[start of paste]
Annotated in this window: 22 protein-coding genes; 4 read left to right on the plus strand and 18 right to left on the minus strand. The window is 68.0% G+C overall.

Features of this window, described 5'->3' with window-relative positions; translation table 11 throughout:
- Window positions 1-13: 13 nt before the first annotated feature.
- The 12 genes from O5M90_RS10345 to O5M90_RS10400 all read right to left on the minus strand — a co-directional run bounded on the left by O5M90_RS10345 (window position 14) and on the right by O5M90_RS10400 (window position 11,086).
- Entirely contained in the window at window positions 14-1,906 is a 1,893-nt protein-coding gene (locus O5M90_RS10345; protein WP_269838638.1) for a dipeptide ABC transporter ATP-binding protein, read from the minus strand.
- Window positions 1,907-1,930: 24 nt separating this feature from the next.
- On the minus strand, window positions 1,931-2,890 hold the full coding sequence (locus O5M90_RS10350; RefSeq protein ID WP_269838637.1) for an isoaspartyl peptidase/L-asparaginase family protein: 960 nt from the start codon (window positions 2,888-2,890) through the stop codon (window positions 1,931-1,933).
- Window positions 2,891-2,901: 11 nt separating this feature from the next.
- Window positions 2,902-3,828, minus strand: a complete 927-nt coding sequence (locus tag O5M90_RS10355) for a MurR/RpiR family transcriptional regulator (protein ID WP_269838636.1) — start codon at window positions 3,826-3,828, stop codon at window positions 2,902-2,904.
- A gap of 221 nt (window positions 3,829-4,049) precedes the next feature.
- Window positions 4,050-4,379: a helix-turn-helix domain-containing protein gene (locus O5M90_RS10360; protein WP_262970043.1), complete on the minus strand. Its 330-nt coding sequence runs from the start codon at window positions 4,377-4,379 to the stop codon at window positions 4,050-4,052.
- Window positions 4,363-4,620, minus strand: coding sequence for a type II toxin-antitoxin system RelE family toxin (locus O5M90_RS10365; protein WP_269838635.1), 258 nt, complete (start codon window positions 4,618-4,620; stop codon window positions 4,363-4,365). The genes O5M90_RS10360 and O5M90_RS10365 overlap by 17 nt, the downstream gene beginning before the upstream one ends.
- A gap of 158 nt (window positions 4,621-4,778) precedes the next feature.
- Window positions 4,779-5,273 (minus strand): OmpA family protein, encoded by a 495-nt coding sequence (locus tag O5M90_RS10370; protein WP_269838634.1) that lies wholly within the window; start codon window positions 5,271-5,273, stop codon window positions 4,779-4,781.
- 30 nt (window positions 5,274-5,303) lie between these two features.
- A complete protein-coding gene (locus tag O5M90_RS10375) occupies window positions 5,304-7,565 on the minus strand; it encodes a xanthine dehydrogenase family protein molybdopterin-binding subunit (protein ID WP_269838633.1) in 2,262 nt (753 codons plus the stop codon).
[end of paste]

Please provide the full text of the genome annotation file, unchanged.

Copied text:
Annotated in this window: 22 protein-coding genes; 4 read left to right on the plus strand and 18 right to left on the minus strand. The window is 68.0% G+C overall.

Features of this window, described 5'->3' with window-relative positions; translation table 11 throughout:
- Window positions 1-13: 13 nt before the first annotated feature.
- The 12 genes from O5M90_RS10345 to O5M90_RS10400 all read right to left on the minus strand — a co-directional run bounded on the left by O5M90_RS10345 (window position 14) and on the right by O5M90_RS10400 (window position 11,086).
- Entirely contained in the window at window positions 14-1,906 is a 1,893-nt protein-coding gene (locus O5M90_RS10345; protein WP_269838638.1) for a dipeptide ABC transporter ATP-binding protein, read from the minus strand.
- Window positions 1,907-1,930: 24 nt separating this feature from the next.
- On the minus strand, window positions 1,931-2,890 hold the full coding sequence (locus O5M90_RS10350; RefSeq protein ID WP_269838637.1) for an isoaspartyl peptidase/L-asparaginase family protein: 960 nt from the start codon (window positions 2,888-2,890) through the stop codon (window positions 1,931-1,933).
- Window positions 2,891-2,901: 11 nt separating this feature from the next.
- Window positions 2,902-3,828, minus strand: a complete 927-nt coding sequence (locus tag O5M90_RS10355) for a MurR/RpiR family transcriptional regulator (protein ID WP_269838636.1) — start codon at window positions 3,826-3,828, stop codon at window positions 2,902-2,904.
- A gap of 221 nt (window positions 3,829-4,049) precedes the next feature.
- Window positions 4,050-4,379: a helix-turn-helix domain-containing protein gene (locus O5M90_RS10360; protein WP_262970043.1), complete on the minus strand. Its 330-nt coding sequence runs from the start codon at window positions 4,377-4,379 to the stop codon at window positions 4,050-4,052.
- Window positions 4,363-4,620, minus strand: coding sequence for a type II toxin-antitoxin system RelE family toxin (locus O5M90_RS10365; protein WP_269838635.1), 258 nt, complete (start codon window positions 4,618-4,620; stop codon window positions 4,363-4,365). The genes O5M90_RS10360 and O5M90_RS10365 overlap by 17 nt, the downstream gene beginning before the upstream one ends.
- A gap of 158 nt (window positions 4,621-4,778) precedes the next feature.
- Window positions 4,779-5,273 (minus strand): OmpA family protein, encoded by a 495-nt coding sequence (locus tag O5M90_RS10370; protein WP_269838634.1) that lies wholly within the window; start codon window positions 5,271-5,273, stop codon window positions 4,779-4,781.
- 30 nt (window positions 5,274-5,303) lie between these two features.
- A complete protein-coding gene (locus tag O5M90_RS10375) occupies window positions 5,304-7,565 on the minus strand; it encodes a xanthine dehydrogenase family protein molybdopterin-binding subunit (protein ID WP_269838633.1) in 2,262 nt (753 codons plus the stop codon).